I’ve wanted to write pretty much as far back as I can remember. The first story I really remember writing was a poorly-disguised Happy Hollister knock-off when I was somewhere around seven-ish, and I only got a few pages into it. I made several more attempts, diving into the realm of fantasy (most of them fueled by my interest in the Redwall Series), but my first truly serious attempt was a manuscript that reached fourteen chapters when I was eleven. The next year I wrote what would become my first finished novel (three hundred pages written by hand), which pretty much sealed my fate as a writer forever.
When I was eleven… Actually, I don’t remember much of being that age. I certainly wasn’t writing though.
Do you like to listen to music while you write? Was there any particular soundtrack for this book?
I find it difficult to write if I’m not listening to music! There wasn’t a particular soundtrack, though I did listen to some Celtic-y music here and there.
Celtic-y music is always a good choice. Even when it doesn’t entirely fit the story.
Okay, now for a slightly silly question to wrap things up. What font do you prefer to write in?
Times New Roman! A habit from my school days. I’ll write in Calibri Body sometimes, but that’s usually because I was too lazy or in too much of a hurry to get words down to fix it when I start a new document.
Serif fonts are cool.
And that is that. Thank you, Wyn, for taking the time to answer all those.
People, go check out Wyn’s books.
A darkness seems to hang over the lands of Conall, slowly but surely growing in strength with each passing year.
It all comes to a head when the twelve daughters of King Muir begin to disappear each night. None will admit where they go, and the only clue is their shoes; new in the evening, tattered and torn by morning.
When no one can stop the disappearances, Ailsa–lady-in-waiting to the youngest princess–volunteers to try and solve the mystery, or she and her peers will pay the consequences for failing to watch over their charges.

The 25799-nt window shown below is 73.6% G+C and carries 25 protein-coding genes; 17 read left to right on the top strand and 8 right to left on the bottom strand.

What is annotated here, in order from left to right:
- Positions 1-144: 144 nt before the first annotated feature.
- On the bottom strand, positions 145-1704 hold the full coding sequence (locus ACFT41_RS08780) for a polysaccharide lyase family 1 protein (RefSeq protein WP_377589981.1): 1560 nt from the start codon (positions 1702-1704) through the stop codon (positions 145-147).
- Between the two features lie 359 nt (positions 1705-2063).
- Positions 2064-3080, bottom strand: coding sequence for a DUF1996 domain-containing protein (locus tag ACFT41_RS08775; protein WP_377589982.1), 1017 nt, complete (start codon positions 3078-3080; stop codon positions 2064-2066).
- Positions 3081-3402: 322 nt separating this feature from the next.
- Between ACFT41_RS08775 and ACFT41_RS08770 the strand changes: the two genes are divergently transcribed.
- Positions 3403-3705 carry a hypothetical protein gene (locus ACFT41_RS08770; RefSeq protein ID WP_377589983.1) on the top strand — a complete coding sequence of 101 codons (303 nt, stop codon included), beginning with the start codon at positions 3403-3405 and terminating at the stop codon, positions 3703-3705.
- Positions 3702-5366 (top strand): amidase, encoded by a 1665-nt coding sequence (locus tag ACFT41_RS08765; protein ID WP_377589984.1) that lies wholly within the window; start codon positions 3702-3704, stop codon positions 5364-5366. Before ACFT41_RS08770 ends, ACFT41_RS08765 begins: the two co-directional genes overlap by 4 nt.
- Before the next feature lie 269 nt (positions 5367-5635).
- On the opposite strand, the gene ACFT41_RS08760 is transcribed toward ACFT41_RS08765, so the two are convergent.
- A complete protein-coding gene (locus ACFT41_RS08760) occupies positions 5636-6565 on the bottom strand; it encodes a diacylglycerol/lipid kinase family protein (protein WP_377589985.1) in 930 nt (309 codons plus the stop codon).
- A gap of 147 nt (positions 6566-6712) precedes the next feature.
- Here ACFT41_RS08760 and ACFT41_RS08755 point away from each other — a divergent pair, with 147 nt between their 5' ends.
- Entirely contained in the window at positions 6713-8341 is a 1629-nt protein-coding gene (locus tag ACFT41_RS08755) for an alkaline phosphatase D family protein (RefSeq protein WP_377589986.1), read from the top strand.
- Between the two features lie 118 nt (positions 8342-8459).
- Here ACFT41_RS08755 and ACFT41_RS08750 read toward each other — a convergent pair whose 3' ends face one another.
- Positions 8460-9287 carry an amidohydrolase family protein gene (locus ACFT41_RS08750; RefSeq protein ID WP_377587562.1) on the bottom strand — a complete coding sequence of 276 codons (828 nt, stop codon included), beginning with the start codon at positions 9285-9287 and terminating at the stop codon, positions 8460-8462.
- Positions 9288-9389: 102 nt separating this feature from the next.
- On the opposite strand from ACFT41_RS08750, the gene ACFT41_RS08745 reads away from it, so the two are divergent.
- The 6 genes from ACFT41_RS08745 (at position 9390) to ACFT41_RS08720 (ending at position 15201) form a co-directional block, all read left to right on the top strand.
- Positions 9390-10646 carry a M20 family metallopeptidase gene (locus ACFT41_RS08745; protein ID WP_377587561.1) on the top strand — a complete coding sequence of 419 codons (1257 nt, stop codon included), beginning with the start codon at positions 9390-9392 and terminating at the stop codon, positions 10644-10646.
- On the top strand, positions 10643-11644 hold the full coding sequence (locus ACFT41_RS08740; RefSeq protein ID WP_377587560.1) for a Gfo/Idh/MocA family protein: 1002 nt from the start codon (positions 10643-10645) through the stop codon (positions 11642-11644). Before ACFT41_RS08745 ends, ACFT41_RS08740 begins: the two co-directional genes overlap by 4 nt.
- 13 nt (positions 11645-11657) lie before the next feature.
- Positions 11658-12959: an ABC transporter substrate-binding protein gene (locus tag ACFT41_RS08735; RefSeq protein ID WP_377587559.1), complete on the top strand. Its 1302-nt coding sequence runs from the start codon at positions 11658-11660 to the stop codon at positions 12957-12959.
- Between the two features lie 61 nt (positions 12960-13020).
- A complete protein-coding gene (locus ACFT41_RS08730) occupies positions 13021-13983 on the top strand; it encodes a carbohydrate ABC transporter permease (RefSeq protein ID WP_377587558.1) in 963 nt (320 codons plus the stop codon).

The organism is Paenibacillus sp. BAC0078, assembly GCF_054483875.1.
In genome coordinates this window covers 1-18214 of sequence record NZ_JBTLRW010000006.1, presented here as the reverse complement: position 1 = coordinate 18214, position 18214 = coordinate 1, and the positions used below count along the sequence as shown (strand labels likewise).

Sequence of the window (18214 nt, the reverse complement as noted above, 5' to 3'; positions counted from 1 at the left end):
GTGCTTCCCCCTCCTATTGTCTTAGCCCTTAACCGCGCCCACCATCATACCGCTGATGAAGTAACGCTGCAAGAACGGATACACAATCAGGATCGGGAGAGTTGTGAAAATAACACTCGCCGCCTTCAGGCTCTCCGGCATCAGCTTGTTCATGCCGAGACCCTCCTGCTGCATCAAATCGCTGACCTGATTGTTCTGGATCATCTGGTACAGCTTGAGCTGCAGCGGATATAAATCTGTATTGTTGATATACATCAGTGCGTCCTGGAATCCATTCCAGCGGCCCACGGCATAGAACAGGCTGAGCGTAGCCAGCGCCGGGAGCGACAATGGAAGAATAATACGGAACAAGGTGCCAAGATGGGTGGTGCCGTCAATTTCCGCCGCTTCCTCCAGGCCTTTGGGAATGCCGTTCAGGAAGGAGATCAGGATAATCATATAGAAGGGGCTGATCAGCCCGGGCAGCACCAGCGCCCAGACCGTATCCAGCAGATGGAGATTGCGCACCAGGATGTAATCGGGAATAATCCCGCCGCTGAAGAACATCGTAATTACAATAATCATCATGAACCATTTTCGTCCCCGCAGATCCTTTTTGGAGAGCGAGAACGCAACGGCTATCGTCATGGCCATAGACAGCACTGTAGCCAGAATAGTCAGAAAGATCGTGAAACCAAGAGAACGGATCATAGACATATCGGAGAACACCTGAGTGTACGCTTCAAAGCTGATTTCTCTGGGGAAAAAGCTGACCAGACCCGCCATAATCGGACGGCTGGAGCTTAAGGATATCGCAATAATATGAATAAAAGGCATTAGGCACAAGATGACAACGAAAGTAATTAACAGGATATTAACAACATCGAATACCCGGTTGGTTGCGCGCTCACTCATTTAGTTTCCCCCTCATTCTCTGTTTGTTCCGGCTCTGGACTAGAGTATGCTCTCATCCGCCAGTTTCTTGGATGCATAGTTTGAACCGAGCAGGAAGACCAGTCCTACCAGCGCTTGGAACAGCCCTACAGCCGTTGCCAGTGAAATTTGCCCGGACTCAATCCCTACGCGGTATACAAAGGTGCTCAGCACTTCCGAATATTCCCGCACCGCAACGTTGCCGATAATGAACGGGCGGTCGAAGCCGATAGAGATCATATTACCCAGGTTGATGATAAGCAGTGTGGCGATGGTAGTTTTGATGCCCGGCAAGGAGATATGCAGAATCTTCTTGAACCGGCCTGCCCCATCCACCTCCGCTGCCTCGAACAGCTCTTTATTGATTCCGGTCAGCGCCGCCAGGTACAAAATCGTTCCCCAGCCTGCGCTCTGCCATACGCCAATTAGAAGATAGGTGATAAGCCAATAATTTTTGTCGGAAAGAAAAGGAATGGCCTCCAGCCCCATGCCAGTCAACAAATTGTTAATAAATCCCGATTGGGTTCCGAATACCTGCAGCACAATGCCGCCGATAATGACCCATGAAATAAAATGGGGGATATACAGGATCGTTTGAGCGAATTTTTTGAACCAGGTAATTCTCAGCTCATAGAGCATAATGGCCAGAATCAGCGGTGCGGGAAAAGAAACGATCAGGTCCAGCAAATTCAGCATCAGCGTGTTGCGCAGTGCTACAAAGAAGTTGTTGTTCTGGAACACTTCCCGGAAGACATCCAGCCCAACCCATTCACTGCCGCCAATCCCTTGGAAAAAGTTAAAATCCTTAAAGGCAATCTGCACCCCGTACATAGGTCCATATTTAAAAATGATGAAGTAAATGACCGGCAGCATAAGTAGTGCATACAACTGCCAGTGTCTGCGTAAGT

Armed with nothing but her gift of Fae-sight, Ailsa ventures forth on a quest to free her lady and the other princesses. With the help of an grumpy, glamoured gardener, a cursed faerie cat, and the mysterious Lord of Autumn, she may discover both the secrets and the truth behind the Dark King that lies at the root of the curse.
Wyn Estelle Owens is the penname of a young woman who’s still figuring out what this whole ‘adult’ thing is all about. She lives in a big, old house in Maryland by a Hundred Acre Wood (dubbed Neldoreth) with her parents, three occasionally obnoxious brothers, her dog Jackie, and her personal plot bunny, Joker.
She is fond of reading, writing, drawing, speaking in dead or imaginary languages, playing videogames, quoting classic or obscure literature, being randomly dramatic, and generally making things out of yarn. Her dream is to write stories that inspire people to chase after the wonderful world of storytelling.
Her favorite all-time authors are Anne Elisabeth Stengl, Christa Kinde, and above all, J.R.R. Tolkien, who first inspired her to pursuing novel writing when she read the Hobbit at the age of seven.